Don’t call it windmilling, though: liken the bağlama to a guitar and the 30-year-old bristles. “I know the guitar has managed to create its own universal genres, like rock, while bağlama has never left its regional association behind,” Yıldırım says. “But to be honest I don’t understand why that is, because the feelings that it can convey are universal.”

Originally mainly used to accompany Alevi poets during recitals, the bağlama made its first foray into western music, when artists such as Barış Manço and Erkin Koray blended Anatolian folk and psychedelic rock for a worldlier new generation who had grown up in the Turkish republic. The pioneers of the genre are audible references for contemporary bands such as Amsterdam-based Altın Gün, and Grup Şimşek’s 2019 debut album Kar Yağar.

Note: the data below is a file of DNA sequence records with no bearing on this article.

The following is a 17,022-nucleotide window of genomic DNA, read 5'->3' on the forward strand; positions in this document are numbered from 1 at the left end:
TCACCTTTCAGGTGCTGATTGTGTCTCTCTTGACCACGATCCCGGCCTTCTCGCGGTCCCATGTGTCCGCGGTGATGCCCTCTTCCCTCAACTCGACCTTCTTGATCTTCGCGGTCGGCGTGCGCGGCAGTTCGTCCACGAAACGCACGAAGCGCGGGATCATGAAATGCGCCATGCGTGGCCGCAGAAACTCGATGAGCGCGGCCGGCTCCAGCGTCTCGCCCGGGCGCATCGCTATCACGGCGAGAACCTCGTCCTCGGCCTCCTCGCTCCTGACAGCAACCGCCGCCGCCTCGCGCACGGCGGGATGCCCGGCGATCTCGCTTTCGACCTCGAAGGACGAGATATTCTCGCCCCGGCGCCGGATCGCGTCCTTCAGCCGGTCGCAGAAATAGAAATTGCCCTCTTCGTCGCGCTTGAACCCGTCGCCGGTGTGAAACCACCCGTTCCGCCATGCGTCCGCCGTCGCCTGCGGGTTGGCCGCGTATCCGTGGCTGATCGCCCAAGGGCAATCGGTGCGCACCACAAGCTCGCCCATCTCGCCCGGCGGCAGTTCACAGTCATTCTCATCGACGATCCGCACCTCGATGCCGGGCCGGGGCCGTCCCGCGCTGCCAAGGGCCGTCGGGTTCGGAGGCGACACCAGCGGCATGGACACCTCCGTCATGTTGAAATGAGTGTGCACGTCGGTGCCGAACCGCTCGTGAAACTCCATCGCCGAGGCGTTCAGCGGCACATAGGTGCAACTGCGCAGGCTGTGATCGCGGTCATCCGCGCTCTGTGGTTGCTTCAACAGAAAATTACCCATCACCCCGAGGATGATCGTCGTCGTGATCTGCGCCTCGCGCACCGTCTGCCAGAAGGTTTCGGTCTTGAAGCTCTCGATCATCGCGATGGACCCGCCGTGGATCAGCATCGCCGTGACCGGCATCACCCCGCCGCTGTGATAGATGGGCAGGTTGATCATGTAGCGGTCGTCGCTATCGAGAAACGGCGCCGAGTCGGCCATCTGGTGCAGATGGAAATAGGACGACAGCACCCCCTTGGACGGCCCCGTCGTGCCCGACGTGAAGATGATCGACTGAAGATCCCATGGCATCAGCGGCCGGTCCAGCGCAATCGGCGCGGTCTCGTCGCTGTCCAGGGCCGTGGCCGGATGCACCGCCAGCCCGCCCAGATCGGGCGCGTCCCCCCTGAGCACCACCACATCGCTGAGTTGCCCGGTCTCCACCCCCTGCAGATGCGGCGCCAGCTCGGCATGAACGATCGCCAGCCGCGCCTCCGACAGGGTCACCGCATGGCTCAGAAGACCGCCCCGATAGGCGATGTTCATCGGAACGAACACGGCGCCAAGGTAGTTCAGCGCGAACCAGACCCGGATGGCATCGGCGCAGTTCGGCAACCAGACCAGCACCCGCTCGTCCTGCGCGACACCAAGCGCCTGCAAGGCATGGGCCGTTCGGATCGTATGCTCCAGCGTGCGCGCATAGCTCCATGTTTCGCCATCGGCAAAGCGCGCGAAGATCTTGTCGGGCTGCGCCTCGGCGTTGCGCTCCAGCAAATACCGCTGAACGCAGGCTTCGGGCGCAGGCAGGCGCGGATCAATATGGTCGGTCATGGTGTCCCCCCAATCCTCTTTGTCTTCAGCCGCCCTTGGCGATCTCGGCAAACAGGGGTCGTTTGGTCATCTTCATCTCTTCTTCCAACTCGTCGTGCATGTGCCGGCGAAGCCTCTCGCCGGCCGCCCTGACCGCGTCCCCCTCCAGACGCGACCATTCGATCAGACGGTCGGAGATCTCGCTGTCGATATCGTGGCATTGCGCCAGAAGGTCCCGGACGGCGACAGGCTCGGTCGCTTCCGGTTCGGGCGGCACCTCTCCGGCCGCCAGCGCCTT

In hindsight, Oliveres says, the homage may have been a bit too obvious: “We were trying to imitate too much, we were too predictable.” Their album Dost 2, which was released in August last year, steps out of the psychedelic thicket of its predecessor and is lighter footed, leaning into stripped-back soul before lurching into disco with howling, William Onyeabor-style keyboards. In February this year, Yıldırım and Oliveres released Hey Dostum, Çak!, an eclectic collection of children’s songs, lullabies and vintage electronica that is more likely have your kids bouncing off the walls than send them to slumberland.

Given the geographical distance between the different band members, and rehearsals limited to four-day sessions every couple of months, they may take their time to bring this music to a bigger stage. “I sometimes think it’s almost a blessing in disguise that we don’t live in the same cities and practise every Thursday”, says Oliveres. “It allows us to evolve, even if a bit slowly.”

And despite the band’s broad roots, Yıldırım is firm about where she’s now planted. “I know people think we play retro music, but for me what we do is more like soul meets folk,” says Yıldırım. “I am not from Turkey and don’t want to do the same thing they did in the 60s and 70s. I am from Germany.”